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COVID-19: biomarkers to identify the most at risk patients | Coronavirus

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The work of researchers Daniel Kaufmann, Nicolas Chomont and Andrés Finzi could one day lead to the rapid identification of these most at risk patients, and therefore of those who need more special attention or more aggressive care.

It could also help physicians, in the hypothesis of a much more catastrophic scenario, to make impossible choices, in the event that the health network is overwhelmed and there are suddenly no longer enough beds or drugs to supply them. everybody.

This is the kind of measurement that is done routinely for other viral infections, it is done in the laboratory; no need for a research laboratory for that, said Dr Kaufmann.

Dr Kaufmann’s team took blood samples from 279 patients with moderate to critical form of COVID-19. His team then measured the amounts of inflammatory proteins in the blood of patients, while MM. Chomont and Finzi measured the amounts of viral RNA and the levels of antibodies targeting the virus, respectively.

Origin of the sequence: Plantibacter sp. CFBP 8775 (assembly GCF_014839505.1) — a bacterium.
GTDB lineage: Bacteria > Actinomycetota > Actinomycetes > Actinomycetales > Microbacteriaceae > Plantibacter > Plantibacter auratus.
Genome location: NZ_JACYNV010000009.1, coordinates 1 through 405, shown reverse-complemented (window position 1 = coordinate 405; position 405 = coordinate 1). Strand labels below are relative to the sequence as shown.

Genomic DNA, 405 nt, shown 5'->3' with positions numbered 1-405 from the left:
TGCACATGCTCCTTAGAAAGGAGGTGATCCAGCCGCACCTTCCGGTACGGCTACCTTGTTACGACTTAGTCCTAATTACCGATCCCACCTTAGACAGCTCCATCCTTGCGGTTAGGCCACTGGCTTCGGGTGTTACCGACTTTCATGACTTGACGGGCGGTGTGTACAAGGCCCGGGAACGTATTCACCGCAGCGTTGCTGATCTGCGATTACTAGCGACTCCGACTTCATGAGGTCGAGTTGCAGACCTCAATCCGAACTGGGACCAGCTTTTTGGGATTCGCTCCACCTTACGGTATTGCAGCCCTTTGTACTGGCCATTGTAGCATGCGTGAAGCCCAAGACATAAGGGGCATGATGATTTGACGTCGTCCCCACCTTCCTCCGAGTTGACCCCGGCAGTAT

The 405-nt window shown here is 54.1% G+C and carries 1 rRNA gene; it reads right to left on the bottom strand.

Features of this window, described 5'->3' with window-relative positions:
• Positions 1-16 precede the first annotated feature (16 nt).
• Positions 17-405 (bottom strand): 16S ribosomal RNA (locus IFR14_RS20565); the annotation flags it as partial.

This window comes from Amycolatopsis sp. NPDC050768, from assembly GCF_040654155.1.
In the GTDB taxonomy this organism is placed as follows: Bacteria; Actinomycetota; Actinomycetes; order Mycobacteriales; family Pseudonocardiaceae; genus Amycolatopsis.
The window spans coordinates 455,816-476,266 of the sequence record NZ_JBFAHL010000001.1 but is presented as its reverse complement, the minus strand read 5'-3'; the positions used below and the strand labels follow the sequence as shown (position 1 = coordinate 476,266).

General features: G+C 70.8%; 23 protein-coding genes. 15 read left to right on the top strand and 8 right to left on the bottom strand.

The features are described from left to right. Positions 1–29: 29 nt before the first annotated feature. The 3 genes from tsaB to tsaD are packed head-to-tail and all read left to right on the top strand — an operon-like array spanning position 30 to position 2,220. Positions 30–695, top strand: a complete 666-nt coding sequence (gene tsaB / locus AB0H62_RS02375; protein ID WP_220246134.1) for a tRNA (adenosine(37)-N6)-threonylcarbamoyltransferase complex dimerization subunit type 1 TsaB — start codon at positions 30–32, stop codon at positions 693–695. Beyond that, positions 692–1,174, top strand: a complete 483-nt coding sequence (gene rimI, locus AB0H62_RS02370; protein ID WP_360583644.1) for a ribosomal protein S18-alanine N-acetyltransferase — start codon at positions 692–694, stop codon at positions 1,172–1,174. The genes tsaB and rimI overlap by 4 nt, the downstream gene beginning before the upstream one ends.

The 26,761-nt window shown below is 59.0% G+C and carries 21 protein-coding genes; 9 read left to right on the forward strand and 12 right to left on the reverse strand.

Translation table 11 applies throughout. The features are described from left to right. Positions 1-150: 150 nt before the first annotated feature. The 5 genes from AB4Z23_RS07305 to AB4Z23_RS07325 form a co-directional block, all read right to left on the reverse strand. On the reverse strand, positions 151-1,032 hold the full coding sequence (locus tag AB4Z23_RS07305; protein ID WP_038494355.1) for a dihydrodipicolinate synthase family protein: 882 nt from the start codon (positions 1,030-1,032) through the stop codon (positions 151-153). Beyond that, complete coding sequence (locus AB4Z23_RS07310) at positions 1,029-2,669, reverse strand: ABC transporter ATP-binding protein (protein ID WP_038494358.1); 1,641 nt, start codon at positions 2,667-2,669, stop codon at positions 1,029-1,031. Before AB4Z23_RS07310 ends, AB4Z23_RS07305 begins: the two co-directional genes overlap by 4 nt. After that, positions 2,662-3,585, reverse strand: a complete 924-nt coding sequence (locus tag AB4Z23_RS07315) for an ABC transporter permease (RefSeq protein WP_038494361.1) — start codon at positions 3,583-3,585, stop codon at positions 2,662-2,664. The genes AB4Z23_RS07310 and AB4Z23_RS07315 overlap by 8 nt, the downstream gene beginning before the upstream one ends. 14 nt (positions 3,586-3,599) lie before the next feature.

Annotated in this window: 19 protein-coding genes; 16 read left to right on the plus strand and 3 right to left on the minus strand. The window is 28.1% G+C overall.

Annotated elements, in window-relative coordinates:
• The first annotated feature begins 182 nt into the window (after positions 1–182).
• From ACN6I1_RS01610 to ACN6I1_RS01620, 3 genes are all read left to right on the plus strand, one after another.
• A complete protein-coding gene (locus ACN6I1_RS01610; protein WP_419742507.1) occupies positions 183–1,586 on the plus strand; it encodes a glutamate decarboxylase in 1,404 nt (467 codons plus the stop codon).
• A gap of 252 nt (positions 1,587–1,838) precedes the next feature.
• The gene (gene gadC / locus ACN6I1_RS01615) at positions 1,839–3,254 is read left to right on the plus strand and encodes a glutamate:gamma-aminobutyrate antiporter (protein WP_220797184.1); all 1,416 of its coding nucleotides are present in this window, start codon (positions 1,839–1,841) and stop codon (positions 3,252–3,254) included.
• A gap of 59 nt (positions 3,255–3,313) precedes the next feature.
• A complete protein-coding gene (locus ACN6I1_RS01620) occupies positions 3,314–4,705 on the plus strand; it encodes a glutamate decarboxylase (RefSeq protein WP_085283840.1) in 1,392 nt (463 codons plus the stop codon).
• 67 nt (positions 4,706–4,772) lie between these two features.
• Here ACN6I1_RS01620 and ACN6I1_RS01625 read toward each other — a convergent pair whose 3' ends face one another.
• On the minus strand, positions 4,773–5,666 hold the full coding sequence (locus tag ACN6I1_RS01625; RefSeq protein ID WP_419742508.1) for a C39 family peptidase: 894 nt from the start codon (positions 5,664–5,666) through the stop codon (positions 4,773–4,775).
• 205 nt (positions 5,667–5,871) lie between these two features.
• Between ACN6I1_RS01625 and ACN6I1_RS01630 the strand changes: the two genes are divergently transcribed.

Samples were collected 11 days after symptom onset, and patients were followed for a minimum of 60 days after this period.

The researchers found a direct association between the amount of viral RNA in the blood and the risk of death, when their model was adjusted for the age and sex of the patient.

If the discovery could possibly help doctors decide which patient to give the last available bed in intensive care, Dr Kaufmann especially wants it to be used to identify patients who need closer monitoring because their lives are longer. threatened by the virus.

We hope it will lead to this kind of development, he said. In the longer term, it is the interest of this kind of study.

Dr Kaufmann and doctoral student Elsa Brunet-Ratnasingham confirmed the effectiveness of their model by testing it on two groups of patients: the first at the Jewish General Hospital in Montreal (first wave of the pandemic) and the second at the CHUM (second and third waves).

That being said, Dr Kaufmann notes that treatments for COVID-19 have become greatly refined since the early days of the pandemic. He and his colleagues will now try to determine whether the viral load remains a reliable predictor of mortality in the face of this progress.

The conclusions of this study were published by the scientific journal Science Advances.

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